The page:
#2. ::deep breath:: I'm a woman.  I chose to begin this blog after a friend of mine strongly encouraged me to participate in a Native Women's writing challenge on Facebook.  She felt that Native American Women weren't sharing their stories and that no matter how well meaning any male was, the Native Women's story was NOT actually coming from a woman.  She made me realize that by not sharing my own stories, I'm allowing others to speak on my behalf.  She and I discussed violence against women and how it impacts the women in our community and I was forced to think about my first experience feeling fear due to my gender.  I wrote They Were Maybe Five Years Old, a story based on a real experience that I had as a young girl.  I pushed myself to write about that intimate subject, and as I've been finding my footing as a "writer" and a "blogger", I've returned to the form that I'm most comfortable with, which tends to be a combination of prose/essay, written in a silly/whimsical tone. 

So, although I tend to be a whimsical and a mostly silly writer, I do take my writing very seriously.  As both a Native American and a Woman, I feel that I'm very much underrepresented in the writing community.  As a Tohono O'odham, there is even less representation.  Unless you have access to private collections of O'odham writing,  doctoral dissertations or recordings of oral histories, you will not find many books/essays/etc. written by Tohono O'odham.  Therefore, I'm sure you can imagine the sinking feeling I had in my belly as I read the following comment, left on my The Casa On The Rez (About) page:

"Cool! Thank you. I'm writing a second mystery novel, using Ajo, Highway 85, the TO rez, and Tucson. I've been looking for TO expressions. " - Clark Lohr
 
Although I appreciate that you've taken the time to check out my blog, I'm sorry, but my "expressions" are not for you to take and they are certainly not for you to profit from.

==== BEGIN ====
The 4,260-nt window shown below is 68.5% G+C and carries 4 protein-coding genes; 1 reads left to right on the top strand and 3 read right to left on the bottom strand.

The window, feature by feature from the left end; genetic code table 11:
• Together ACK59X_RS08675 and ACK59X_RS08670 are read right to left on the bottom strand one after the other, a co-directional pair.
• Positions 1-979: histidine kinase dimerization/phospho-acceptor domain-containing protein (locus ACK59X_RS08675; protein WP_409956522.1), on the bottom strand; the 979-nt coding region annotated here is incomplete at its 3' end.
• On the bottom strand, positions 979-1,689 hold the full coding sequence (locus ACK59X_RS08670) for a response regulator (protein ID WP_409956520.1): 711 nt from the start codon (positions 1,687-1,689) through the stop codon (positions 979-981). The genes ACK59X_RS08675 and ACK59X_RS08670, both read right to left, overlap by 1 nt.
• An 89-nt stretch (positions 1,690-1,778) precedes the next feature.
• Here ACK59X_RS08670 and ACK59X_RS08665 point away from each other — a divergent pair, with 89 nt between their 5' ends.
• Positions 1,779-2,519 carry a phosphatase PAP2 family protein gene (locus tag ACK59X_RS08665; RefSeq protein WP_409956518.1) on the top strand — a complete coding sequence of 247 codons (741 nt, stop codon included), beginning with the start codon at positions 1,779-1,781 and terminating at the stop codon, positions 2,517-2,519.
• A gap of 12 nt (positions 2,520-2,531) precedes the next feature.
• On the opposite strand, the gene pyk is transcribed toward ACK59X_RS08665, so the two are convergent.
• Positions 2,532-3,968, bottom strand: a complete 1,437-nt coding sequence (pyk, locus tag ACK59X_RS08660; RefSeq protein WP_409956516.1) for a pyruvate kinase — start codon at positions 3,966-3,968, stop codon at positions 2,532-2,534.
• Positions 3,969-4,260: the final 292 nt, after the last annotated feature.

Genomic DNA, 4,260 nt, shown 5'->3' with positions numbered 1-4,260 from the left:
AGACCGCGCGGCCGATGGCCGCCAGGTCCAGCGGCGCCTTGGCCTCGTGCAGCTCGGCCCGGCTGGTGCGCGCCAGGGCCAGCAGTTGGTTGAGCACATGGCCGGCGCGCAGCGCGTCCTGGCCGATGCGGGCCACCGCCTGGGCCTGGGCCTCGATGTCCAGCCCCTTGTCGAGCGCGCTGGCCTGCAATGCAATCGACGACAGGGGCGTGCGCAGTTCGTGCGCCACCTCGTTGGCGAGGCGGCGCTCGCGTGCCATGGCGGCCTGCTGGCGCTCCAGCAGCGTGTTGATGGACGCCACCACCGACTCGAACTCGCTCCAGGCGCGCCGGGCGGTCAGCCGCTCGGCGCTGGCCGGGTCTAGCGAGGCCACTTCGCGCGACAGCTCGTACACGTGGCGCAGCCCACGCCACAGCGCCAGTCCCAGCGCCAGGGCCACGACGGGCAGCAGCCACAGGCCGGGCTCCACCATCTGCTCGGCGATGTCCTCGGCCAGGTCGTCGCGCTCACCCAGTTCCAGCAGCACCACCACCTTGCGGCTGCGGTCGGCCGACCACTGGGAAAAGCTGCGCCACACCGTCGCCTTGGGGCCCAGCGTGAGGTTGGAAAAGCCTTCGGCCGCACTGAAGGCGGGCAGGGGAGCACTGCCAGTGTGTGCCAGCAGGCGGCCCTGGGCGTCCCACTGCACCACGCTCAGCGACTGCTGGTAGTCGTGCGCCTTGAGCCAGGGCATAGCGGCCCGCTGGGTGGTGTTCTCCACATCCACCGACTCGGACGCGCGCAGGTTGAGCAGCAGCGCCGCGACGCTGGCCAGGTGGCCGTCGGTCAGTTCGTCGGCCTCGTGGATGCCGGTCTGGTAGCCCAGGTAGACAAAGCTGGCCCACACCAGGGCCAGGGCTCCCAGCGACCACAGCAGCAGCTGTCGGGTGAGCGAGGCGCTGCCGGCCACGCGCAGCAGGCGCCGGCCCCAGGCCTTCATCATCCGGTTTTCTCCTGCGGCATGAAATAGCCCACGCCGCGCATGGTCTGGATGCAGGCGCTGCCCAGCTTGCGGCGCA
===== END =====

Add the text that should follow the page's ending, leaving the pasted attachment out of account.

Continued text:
As a side note, it particularly bugs me that a non-Native writer is "sharing the richness" of MY culture while at the same time, romanticizing the real life dangers of the illegal drug business which is threatening the lives of my family, friends and loved ones and the Tohono O'odham way of life.
 
Finally, the last thing I want to share is that I'm Tohono O'odham.  I am a Desert Person.  I do not call myself a "T.O."  When I hear someone say, "T.O.", unless they're talking about a high school, a college, or some other institution that is socially acceptable to refer to through the use of acronyms, such as TOHS (Tohono O'odham High School), TOCC (Tohono O'odham Community College), TOCA (Tohono O'odham Community Action), all I hear is, "I don't care enough to learn how to pronounce the name of your Tribe."

I take the time to teach the pronunciation to anyone who asks.  I will not laugh at you, I will not judge you.  I will respect you for taking the time to learn.  But if you call me, "T.O." I will consider you either lazy or ignorant or both.   

When I choose to shorten my tribal affiliation, I refer to myself as an O'odham.  O'odham translates to
person or people.  Tohono means desert.  I am not a desert.  I am a person.

Don't steal from me.  Don't discourage me. Don't underestimate me.   

I'm O'odham. I'm a Woman. I'm writing.



Brown fingers typing. 
*Photo op. My kid took this picture. 





*Native Women's Challenge page referenced is: On The Warpath Women Poetry.  

2 comments:

  1. Romanticize the drug trade. I hope that's not what's happening. Take it from a product of that lifestyle, there is nothing to romanticize. But anyhoo, awesome blogs G.

    ReplyDelete
    Replies
    1. Thanks, James. I REALLY appreciate the comment. And I wholeheartedly agree.